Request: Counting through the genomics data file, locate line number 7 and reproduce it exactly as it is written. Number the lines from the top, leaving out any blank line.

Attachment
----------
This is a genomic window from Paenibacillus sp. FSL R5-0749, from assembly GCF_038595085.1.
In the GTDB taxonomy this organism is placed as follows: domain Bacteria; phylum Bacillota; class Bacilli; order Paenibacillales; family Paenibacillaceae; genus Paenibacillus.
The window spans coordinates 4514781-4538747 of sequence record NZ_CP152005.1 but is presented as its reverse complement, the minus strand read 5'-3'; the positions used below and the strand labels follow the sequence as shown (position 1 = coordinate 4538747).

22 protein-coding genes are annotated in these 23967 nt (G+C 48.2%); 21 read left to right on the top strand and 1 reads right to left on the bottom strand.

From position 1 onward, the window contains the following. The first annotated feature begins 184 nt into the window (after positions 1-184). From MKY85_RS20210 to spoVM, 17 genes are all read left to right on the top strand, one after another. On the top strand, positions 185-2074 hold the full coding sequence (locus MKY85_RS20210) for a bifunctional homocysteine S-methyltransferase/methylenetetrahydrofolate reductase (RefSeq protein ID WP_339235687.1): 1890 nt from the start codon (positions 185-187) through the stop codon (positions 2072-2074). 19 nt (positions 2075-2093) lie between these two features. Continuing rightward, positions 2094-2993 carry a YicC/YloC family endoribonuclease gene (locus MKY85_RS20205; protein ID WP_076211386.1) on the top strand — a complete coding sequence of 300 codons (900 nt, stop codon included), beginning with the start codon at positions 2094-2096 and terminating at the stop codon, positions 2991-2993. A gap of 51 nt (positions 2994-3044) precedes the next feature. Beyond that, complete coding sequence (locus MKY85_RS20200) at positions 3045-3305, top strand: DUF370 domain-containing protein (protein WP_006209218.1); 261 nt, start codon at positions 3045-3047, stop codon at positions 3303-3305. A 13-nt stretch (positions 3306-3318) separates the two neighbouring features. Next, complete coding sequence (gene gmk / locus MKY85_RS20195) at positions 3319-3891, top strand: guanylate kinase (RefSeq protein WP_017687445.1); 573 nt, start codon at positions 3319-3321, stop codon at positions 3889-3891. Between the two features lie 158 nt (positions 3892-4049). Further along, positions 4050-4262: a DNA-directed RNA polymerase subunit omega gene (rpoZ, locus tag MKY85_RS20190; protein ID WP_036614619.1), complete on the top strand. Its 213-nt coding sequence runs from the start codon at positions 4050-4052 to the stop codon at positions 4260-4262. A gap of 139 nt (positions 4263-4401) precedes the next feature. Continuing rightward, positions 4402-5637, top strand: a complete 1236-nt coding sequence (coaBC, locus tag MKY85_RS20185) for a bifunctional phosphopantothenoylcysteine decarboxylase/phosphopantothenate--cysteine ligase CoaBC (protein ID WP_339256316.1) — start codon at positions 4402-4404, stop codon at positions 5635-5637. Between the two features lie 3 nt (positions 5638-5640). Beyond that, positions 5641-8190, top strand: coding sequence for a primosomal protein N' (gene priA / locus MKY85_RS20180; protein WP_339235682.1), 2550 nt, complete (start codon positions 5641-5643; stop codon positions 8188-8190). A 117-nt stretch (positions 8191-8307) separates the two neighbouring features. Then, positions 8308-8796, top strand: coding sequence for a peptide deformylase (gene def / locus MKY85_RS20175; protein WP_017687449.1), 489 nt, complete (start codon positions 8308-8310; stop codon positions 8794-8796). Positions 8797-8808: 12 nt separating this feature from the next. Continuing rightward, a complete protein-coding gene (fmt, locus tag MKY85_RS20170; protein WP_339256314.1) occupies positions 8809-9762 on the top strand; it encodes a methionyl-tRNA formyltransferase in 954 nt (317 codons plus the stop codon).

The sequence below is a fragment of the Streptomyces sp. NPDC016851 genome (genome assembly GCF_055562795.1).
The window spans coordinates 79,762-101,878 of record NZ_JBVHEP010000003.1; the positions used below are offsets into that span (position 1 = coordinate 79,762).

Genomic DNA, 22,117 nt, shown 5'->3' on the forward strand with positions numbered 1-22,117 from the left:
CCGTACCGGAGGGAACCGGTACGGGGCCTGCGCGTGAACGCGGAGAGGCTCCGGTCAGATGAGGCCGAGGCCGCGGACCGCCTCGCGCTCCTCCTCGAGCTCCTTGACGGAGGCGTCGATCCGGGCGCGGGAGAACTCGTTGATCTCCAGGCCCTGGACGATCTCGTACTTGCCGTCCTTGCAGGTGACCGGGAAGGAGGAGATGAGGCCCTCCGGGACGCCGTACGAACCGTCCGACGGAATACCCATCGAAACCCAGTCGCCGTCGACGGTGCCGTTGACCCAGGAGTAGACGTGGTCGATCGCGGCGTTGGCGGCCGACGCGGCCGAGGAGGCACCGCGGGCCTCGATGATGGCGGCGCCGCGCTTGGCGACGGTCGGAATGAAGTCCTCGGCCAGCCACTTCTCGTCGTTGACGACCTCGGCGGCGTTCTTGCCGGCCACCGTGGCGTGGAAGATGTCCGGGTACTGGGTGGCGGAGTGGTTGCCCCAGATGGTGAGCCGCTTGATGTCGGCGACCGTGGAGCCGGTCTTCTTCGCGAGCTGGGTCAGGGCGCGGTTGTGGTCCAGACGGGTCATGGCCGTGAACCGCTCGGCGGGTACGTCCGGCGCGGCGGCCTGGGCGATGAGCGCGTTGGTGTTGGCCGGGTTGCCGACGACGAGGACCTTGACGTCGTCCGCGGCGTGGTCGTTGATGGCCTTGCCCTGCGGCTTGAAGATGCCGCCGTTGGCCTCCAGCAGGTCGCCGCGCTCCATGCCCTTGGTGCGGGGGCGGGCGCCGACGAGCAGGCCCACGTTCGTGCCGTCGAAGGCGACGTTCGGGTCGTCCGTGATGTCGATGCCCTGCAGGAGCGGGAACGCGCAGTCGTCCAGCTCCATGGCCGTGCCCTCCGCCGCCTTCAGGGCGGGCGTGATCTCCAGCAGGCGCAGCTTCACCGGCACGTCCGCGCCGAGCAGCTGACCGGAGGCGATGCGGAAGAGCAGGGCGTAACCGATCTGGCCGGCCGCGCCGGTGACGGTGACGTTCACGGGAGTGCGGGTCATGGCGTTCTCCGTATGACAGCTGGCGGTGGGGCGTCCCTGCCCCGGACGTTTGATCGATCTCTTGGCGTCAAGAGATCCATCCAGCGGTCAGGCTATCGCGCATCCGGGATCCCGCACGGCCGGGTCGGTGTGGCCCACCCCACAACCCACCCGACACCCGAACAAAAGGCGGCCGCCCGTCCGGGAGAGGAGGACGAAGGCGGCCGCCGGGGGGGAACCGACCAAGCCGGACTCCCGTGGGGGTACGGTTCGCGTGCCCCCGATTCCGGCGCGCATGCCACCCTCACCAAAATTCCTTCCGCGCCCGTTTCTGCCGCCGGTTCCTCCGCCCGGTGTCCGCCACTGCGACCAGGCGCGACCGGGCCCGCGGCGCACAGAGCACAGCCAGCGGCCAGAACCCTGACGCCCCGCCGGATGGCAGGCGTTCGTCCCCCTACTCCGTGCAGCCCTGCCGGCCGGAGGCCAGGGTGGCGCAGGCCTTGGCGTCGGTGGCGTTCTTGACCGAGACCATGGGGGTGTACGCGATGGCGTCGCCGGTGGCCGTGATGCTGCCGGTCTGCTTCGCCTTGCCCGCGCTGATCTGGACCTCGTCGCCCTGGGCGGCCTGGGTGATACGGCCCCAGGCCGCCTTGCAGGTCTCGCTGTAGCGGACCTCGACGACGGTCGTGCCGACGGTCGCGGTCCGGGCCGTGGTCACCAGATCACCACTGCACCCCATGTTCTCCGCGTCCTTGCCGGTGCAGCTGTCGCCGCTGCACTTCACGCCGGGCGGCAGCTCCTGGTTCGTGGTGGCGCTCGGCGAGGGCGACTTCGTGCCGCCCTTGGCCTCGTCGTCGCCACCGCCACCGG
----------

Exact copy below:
The window spans coordinates 79,762-101,878 of record NZ_JBVHEP010000003.1; the positions used below are offsets into that span (position 1 = coordinate 79,762).